Rogue One : A Star Wars Story – Review
We suppose the first thing would be to watch Rogue One again. This installment is directed by Gareth Edwards, the guy behind Monsters and the Godzilla movie that got it right. Here he gets it right, too…though having just digested Episode VII (a year feels like yesterday), our minds are still reeling like a one-winged Tie-Fighter.
Sure, we know that the story is essentially a precursor to 1977’s Episode IV (and if you don’t know that by now, then you probably don’t care), but it actually and quite brilliantly explains a lot about the original film. We won’t elaborate on the plot beyond the general premise: a ragtag bunch including Jyn Erso (Felicity Jones), who is the wayward daughter of an ex-Imperial scientist (Mads Mikkelsen), a Rebel pilot/assassin named Cassian (Diego Luna), and fearless blind peacekeeper Chirrut (Donnie Yen) come together with a handful of other freedom fighters in order to steal the plans for the Death Star. The movie provides a more steady stream of action than any of its “official” brethren—the second half especially resembling a straight-up war movie—but it is far more than just a means to an end.
So, what can we talk about without revealing anything too important? There are some surprises, not to be spoiled here. The sets, outfits, weapons and technology are all faithful to the original film—from the X-wings to the Star Destroyers to those ridiculously large and unnecessary helmets on those guys at the Imperial switchboard. Seriously, are there a lot of falling objects around there? We digress. It’s surreal and nostalgic to see a ship with a console that looks like an Atari 2600. We love it, it’s like we’re six again.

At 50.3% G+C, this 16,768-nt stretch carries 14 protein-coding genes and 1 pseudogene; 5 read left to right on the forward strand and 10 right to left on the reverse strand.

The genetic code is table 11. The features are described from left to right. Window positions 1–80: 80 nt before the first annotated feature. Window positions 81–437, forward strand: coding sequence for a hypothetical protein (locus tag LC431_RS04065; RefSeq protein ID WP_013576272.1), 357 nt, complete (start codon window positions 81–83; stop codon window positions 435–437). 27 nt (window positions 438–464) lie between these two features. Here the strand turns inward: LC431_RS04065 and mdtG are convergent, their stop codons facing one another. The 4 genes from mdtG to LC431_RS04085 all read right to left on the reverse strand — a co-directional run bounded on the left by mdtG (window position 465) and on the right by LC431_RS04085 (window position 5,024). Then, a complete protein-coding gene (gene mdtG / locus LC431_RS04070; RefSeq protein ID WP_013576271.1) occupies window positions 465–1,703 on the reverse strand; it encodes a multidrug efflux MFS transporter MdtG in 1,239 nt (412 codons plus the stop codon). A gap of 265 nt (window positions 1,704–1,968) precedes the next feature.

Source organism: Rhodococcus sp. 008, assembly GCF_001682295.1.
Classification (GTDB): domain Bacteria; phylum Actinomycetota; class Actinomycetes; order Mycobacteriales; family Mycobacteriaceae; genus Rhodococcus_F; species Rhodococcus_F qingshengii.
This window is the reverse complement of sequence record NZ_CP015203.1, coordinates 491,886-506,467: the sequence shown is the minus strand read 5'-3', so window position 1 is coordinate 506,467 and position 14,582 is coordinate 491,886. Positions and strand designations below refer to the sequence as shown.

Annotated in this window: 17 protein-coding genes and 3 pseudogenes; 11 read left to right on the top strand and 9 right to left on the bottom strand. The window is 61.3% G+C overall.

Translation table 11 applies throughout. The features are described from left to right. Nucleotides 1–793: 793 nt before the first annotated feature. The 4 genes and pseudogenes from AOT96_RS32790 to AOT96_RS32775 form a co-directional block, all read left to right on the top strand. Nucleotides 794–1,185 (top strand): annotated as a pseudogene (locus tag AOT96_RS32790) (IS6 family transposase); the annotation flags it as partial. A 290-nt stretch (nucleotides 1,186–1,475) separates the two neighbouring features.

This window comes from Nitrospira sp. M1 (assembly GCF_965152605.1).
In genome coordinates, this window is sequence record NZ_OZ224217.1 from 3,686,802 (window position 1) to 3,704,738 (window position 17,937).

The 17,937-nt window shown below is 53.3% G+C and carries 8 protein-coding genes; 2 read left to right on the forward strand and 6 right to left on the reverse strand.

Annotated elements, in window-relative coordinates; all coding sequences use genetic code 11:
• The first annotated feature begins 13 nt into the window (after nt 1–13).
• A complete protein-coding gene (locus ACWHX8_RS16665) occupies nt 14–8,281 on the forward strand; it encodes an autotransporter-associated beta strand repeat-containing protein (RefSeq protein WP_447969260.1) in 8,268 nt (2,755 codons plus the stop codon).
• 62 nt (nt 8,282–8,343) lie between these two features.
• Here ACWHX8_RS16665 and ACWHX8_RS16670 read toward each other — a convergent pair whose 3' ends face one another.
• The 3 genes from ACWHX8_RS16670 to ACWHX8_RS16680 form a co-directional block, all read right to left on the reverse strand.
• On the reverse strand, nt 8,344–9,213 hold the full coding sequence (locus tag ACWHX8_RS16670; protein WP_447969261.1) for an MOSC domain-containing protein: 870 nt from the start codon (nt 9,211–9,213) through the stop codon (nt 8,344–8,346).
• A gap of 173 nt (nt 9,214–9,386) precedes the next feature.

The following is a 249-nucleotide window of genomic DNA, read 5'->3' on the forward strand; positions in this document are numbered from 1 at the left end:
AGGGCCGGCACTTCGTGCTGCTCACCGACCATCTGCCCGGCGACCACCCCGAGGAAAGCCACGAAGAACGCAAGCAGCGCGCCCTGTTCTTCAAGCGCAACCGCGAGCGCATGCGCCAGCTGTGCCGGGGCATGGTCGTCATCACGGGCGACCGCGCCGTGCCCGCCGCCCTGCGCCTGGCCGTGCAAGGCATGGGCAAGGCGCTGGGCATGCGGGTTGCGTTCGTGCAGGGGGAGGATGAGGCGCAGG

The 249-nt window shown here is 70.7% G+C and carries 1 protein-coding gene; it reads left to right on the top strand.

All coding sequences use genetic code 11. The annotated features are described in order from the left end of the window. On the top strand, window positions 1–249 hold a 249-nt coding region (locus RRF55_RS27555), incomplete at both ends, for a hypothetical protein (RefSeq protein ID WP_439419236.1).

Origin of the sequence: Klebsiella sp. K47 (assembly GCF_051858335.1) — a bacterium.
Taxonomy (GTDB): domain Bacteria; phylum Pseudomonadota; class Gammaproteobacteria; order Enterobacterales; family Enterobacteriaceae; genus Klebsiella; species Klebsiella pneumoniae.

But the film also has its own distinct personality, distinguished in part by the score from very busy composer Michael Giacchino and notably more breakneck pace. That’s because Rogue One exists primarily to depict the melee that occurred just prior to A New Hope (Editor’s note: on second viewing, be sure to keep track of how many times screenwriters Chris Weitz and Tony Gilroy use the word “hope”). That said, it gave us exactly what we wanted. Most importantly, Rogue One finally answers the big question : How do you blow up the Death Star with just a single blast from an X-Wing?
Though the Force is always with us, the Jedi are not an integral component of the storyline; the film focuses more on blasters than light sabers. It’s really the Faith in the Force that drives these characters. Especially Yen, who, with just a bō staff, confirms that Stormtrooper armor is indeed useless.
Casting is great. Felicty Jones and Diego Luna are ideal in the primary roles; Alan Tudyk voices droid sidekick/comic relief K-2SO, and Forest Whitaker plays a dangerous extremist that sides neither with the Empire nor the Rebellion (nice to have a third choice, though). Ben Mendelsohn plays the evil Death Star foreman who reports to Lord you know who.
The impromptu blitzkrieg on Imperial soil is the most spectacular and ferocious Star Wars battle sequence ever filmed; thank you, director Edwards, DP Greig Fraser and editors John Gilroy, Colin Goudie and Jabez Olssen for nailing this one. We went in wondering a lot about how Edwards was going to approach such precious material, all the way down to the opening credits, not only because of where the film falls in the saga’s timeline, but because it will likely set a precedent for the inevitable expansion of the cinematic universe. After all, this is our childhood we’re talking about. We’ll leave it up to your imagination until Friday.